Tackling social exclusion via sport: Kelly Holmes interviewed

Depression, self-harm, suicidal feelings: not words often associated with Kelly Holmes, one of Britain’s all-time great athletes. But the double gold medal  winner suffered poor mental health before her triumph in the 2004 Athens Olympics.

Perhaps because she knows how it feels when life appears to have given up on you, Holmes is now using her fame to help disadvantaged young people achieve.

And after recently being unveiled as the first national school sport champion by the government, she said she “would like to do a Jamie Oliver for school sport”.  

“The best thing that’s happened since I won the Olympics is that I’ve now got a voice to put my point across on things that are important to me,” she says enthusiastically, when I bring up her new role.

“I really like that, people are aware of my story about striving so hard and finally achieving, so it gives me the ideal platform.”

Holmes’ story is a courageous tale of triumph in the face of adversity. Growing up not knowing her real father, embarking on a career in the army as a young mixed race woman before pursuing an athletics career that was dogged by persistent injury problems, Holmes later confessed to suffering from clinical depression and self-harming.
In the lead up to her Olympic triumph she even considered suicide.

“No one knew I felt like that even when I was crying in the bathroom, self-harming with scissors and turning the taps on so nobody could hear. Everyone saw me as a self-motivated person that they thought could do everything. But life can turn bad for everyone and it doesn’t take long before you start sinking. I became very low and it was only when I finally spoke to someone about it that I realised what I was doing.”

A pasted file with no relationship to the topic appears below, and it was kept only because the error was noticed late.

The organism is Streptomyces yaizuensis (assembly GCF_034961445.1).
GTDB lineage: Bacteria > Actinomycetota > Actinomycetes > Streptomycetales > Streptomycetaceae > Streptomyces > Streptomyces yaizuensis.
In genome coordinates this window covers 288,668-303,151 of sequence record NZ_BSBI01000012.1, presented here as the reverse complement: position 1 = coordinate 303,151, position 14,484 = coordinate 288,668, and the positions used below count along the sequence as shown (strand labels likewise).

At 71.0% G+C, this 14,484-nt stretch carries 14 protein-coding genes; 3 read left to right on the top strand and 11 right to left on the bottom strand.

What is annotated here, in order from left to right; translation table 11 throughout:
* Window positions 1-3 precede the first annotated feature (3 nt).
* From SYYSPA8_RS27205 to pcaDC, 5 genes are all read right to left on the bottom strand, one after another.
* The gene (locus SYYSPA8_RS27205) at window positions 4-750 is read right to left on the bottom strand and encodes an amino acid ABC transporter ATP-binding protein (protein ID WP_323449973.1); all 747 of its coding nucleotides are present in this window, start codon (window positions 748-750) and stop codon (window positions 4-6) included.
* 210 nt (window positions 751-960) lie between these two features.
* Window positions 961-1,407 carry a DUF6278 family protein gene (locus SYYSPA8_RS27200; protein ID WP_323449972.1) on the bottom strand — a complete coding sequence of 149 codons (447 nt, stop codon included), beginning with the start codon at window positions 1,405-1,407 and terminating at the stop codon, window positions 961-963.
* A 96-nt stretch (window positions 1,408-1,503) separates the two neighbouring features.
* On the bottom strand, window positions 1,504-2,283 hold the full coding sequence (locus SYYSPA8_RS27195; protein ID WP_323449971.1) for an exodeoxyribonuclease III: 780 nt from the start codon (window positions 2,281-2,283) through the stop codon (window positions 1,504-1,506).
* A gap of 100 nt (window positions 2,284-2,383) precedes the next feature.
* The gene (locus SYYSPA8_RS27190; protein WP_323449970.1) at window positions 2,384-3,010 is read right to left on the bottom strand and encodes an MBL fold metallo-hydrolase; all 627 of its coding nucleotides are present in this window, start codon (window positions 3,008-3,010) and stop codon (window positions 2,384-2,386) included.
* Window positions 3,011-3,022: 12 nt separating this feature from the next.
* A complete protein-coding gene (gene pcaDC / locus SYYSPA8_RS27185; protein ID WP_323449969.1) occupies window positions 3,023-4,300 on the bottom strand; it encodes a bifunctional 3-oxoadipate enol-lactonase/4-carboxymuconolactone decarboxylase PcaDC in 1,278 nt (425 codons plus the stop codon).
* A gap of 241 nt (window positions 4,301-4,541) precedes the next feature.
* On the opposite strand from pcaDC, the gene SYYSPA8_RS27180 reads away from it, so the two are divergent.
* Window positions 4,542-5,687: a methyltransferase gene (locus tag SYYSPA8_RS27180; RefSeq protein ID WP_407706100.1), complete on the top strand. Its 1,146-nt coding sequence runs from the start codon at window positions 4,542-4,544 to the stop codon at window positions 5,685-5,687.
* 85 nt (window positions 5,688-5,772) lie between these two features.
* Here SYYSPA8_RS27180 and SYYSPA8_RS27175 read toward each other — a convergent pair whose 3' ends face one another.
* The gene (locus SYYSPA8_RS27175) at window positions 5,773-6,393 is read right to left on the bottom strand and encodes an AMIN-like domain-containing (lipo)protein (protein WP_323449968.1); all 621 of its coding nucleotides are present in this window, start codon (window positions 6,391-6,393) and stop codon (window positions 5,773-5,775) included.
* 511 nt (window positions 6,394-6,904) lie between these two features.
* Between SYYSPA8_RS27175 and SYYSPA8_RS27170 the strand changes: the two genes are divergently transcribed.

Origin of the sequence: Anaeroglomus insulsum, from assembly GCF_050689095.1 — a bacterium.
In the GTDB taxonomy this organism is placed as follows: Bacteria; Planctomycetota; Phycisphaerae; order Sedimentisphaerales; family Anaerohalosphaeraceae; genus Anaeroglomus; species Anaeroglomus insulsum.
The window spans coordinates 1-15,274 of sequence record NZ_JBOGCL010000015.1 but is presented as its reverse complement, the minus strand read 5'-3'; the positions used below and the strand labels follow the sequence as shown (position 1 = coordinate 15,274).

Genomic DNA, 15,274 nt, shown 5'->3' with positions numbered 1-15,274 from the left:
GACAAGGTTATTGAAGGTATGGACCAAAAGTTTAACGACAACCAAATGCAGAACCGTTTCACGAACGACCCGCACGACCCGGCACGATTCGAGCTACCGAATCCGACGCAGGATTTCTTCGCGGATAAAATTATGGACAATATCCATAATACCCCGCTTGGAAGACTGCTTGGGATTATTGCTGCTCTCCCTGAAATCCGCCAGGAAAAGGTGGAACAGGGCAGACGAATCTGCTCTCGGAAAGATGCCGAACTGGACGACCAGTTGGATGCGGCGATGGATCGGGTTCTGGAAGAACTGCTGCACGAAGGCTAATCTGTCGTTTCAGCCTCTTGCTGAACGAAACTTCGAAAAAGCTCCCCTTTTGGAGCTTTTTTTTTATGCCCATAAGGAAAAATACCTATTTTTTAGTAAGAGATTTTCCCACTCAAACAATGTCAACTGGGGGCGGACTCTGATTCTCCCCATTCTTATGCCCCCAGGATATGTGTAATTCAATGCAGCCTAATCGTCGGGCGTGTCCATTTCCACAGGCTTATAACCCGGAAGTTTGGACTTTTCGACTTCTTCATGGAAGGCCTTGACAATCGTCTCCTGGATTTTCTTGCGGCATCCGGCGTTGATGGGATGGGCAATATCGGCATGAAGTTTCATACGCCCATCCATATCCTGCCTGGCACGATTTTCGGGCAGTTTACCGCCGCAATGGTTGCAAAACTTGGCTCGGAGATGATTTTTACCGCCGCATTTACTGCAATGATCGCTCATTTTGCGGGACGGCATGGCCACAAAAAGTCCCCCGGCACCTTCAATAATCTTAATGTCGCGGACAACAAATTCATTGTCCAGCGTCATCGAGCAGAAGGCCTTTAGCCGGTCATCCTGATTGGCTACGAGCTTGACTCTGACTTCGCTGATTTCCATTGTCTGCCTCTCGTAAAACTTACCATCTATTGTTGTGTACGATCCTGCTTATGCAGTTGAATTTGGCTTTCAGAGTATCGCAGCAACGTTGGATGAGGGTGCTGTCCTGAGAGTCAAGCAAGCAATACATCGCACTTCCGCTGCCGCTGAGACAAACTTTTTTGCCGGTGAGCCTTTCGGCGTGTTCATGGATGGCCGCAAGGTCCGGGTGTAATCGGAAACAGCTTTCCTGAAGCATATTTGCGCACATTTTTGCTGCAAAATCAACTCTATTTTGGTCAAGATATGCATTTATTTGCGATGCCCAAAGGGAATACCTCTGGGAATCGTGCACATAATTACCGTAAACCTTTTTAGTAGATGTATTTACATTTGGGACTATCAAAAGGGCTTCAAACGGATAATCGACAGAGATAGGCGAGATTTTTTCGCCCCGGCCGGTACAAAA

Holmes is evangelical about the power of sport.

“I’m aware of what a phenomenal impact sport can have on your self-confidence, your sense of purpose, everything really,” she says. “I’ve had the pleasure of meeting lots of school kids this year and I’ve seen lots of examples of youngsters who’ve been touched in a really powerful way by the Living for Sport programme.”

An initiative set up between the Youth Sport Trust and BSkyB, Living for Sport targets young people between 11 and 16 who are at risk of opting out of school. Holmes is adamant that such initiatives are sorely needed if the power of sport is to be used to tackle social exclusion.

“I do think sport could be used more to engage hard to reach groups,” she says. “There’s a lot of great sporting initiatives happening at the moment and the impact they’re having on disadvantaged kids is immense. They bring down barriers, empower people and we’re getting people to start communicating with their peers. That’s a very big issue.

Confidence and self-respect
“One lad I saw in London recently just wasn’t engaging at school at all. He didn’t really have any direction in his life. He went on the Living for Sport programme and I saw how it gave him confidence, focus and self-respect. There was such a change in him and sport was the catalyst for that. I honestly think he’s got a big future ahead of him now.”

Critics will no doubt argue though that greater government commitment to sport is needed.

As for the young people themselves, if anyone can get them interested in sport, it is Holmes, who is a genunine inspiration. She may have her work cut out. Shopping is the favourite pastime of schoolgirls, with sport a long way down the list, according to a 2005 Norwich Union survey.

“I never even liked athletics before I saw Kelly,” one young girl told me as she stood watching her.

Before she’s pulled away to meet her many fans, I ask her what sport did for her as a young girl growing up in Kent.

“It gave me direction,” she says with conviction. “When I was very young it gave me a purpose because I’d found something I was good at. People started to look at me differently then. It gave me self-respect, suddenly I could see that life had opportunities opening up in front of me.”





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